I found this clarifying for my own thinking! Just a small additional point, in Hidden Incentives for Auto-Induced Distributional Shift, there is also the example of a Q learner that learns to sometimes take a non-myopic action (I believe cooperating with its past self in a prisoner's dilemma), without any meta learning.
Thank you! :)
Yes, one could e.g. have a clear disclaimer above the chat window saying that this is a simulation and not the real Bill Gates. I still think this is a bit tricky. E.g., Bill Gates could be really persuasive and insist that the disclaimer is wrong. Some users might then end up believing Bill Gates rather than the disclaimer. Moreover, even if the user believes the disclaimer on a conscious level, impersonating someone might still have a subconscious effect. E.g., imagine an AI friend or companion who repeatedly reminds you that they are just an AI, versus one that pretends to be a human. The one that pretends to be a human might gain more intimacy with the user even if on an abstract level the users knows that it's just an AI.
I don't actually know whether this would conflict in any way with the EU AI act. I agree that the disclaimer may be enough for the sake of the act.
My takeaway from looking at the paper is that the main work is being done by the assumption that you can split up the joint distribution implied by the model as a mixture distribution
such that the model does Bayesian inference in this mixture model to compute the next sentence given a prompt, i.e., we have P(s∣s0)=P(s⊗s0)P(s0). Together with the assumption that P0 is always bad (the sup condition you talk about), this makes the whole approach with giving more and more evidence for P0 by stringing together bad sentences in the prompt work.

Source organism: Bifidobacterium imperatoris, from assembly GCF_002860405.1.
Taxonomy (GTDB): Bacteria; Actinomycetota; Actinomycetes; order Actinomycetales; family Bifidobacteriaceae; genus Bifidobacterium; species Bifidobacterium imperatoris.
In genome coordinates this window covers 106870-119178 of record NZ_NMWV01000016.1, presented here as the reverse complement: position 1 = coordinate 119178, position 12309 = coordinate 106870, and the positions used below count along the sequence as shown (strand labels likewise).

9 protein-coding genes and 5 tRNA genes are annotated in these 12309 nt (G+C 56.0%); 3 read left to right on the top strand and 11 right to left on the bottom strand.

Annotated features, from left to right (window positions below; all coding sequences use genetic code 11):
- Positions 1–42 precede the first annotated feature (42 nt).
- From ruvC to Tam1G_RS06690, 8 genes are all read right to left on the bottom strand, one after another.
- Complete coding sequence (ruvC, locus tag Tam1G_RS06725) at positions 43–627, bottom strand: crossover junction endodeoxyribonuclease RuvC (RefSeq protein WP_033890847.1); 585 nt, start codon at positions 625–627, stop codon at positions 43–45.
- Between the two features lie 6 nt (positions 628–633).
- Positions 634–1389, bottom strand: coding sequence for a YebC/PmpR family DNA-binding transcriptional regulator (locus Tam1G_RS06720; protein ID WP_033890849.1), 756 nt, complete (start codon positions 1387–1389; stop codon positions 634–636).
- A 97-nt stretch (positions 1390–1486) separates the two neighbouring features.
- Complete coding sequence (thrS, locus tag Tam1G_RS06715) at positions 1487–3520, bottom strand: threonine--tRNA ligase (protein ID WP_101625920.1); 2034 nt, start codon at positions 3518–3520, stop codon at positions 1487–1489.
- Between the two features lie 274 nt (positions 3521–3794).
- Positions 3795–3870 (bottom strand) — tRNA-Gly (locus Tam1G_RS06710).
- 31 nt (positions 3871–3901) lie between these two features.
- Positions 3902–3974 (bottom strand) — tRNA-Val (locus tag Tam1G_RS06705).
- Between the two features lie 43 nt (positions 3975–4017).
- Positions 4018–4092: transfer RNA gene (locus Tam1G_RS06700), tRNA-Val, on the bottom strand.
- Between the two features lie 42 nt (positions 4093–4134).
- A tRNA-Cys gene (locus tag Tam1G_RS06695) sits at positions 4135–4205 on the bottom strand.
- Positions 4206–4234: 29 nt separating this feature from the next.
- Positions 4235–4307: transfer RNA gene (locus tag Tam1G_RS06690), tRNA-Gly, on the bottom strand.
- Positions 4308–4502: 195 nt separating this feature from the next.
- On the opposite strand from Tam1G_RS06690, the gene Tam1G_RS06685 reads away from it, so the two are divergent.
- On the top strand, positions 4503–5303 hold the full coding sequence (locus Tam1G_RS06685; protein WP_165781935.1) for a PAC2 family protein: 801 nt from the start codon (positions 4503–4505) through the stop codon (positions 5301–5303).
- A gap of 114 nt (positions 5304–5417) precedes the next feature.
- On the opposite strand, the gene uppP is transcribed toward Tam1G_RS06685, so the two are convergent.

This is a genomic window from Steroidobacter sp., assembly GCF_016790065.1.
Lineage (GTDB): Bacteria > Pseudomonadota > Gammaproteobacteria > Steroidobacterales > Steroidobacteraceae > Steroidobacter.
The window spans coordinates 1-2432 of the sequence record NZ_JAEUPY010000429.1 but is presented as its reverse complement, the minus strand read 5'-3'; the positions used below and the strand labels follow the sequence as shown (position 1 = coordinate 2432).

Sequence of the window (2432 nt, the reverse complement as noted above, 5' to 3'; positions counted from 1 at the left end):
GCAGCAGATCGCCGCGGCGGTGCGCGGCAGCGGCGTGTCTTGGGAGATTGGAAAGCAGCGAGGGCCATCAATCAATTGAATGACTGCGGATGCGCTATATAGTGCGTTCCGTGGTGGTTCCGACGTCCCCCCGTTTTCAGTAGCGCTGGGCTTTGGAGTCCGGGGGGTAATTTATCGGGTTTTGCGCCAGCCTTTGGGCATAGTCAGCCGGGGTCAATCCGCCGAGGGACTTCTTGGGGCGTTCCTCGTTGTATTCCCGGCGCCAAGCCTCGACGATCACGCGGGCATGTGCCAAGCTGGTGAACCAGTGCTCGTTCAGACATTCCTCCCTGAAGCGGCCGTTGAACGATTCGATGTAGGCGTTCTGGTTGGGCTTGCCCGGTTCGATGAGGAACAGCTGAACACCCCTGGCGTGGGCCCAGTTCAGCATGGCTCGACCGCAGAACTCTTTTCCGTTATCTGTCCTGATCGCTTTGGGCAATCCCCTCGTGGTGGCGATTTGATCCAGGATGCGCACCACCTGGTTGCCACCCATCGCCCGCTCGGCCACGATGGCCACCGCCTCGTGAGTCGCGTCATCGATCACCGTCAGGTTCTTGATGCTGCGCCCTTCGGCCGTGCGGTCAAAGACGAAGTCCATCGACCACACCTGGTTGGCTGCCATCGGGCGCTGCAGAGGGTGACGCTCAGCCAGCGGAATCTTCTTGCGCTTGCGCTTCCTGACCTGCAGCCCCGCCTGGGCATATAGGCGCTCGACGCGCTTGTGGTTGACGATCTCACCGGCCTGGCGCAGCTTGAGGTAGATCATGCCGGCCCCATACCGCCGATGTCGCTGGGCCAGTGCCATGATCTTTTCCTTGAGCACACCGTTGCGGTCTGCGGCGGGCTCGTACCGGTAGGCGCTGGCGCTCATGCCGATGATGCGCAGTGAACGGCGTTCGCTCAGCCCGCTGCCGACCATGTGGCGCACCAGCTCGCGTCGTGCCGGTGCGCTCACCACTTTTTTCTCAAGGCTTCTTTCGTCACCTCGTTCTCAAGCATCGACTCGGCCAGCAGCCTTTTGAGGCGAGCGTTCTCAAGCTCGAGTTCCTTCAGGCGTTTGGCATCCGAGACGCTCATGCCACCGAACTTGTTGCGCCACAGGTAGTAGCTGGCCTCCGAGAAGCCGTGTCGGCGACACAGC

To see why this assumption is doing the work, consider an LLM that completely ignores the prompt and always outputs sentences from a bad distribution with α probability and from a good distribution with (1−α) probability. Here, adversarial examples are always possible. Moreover, the bad and good sentences can be distinguishable, so Definition 2 could be satisfied. However, the result clearly does not apply (since you just cannot up- or downweigh anything with the prompt, no matter how long). The reason for this is that there is no way to split up the model into two components P0 and P1, where one of the components always samples from the bad distribution.
This assumption implies that there is some latent binary variable of whether the model is predicting a bad distribution, and the model is doing Bayesian inference to infer a distribution over this variable and then sample from the posterior. It would be violated, for instance, if the model is able to ignore some of the sentences in the prompt, or if it is more like a hidden Markov model that can also allow for the possibility of switching characters within a sequence of sentences (then either P0 has to be able to also output good sentences sometimes, or the assumption P=αP0+(1−α)P1 is violated).I do think there is something to the paper, though. It seems that when talking e.g. about the Waluigi effect people often take the stance that the model is doing this kind of Bayesian inference internally. If you assume this is the case (which would be a substantial assumption of course), then the result applies. It's a basic, non-surprising learning-theoretic result, and maybe one could express it more simply than in the paper, but it does seem to me like it is a formalization of the kinds of arguments people have made about the Waluigi effect.
Fixed links to all the posts in the sequence: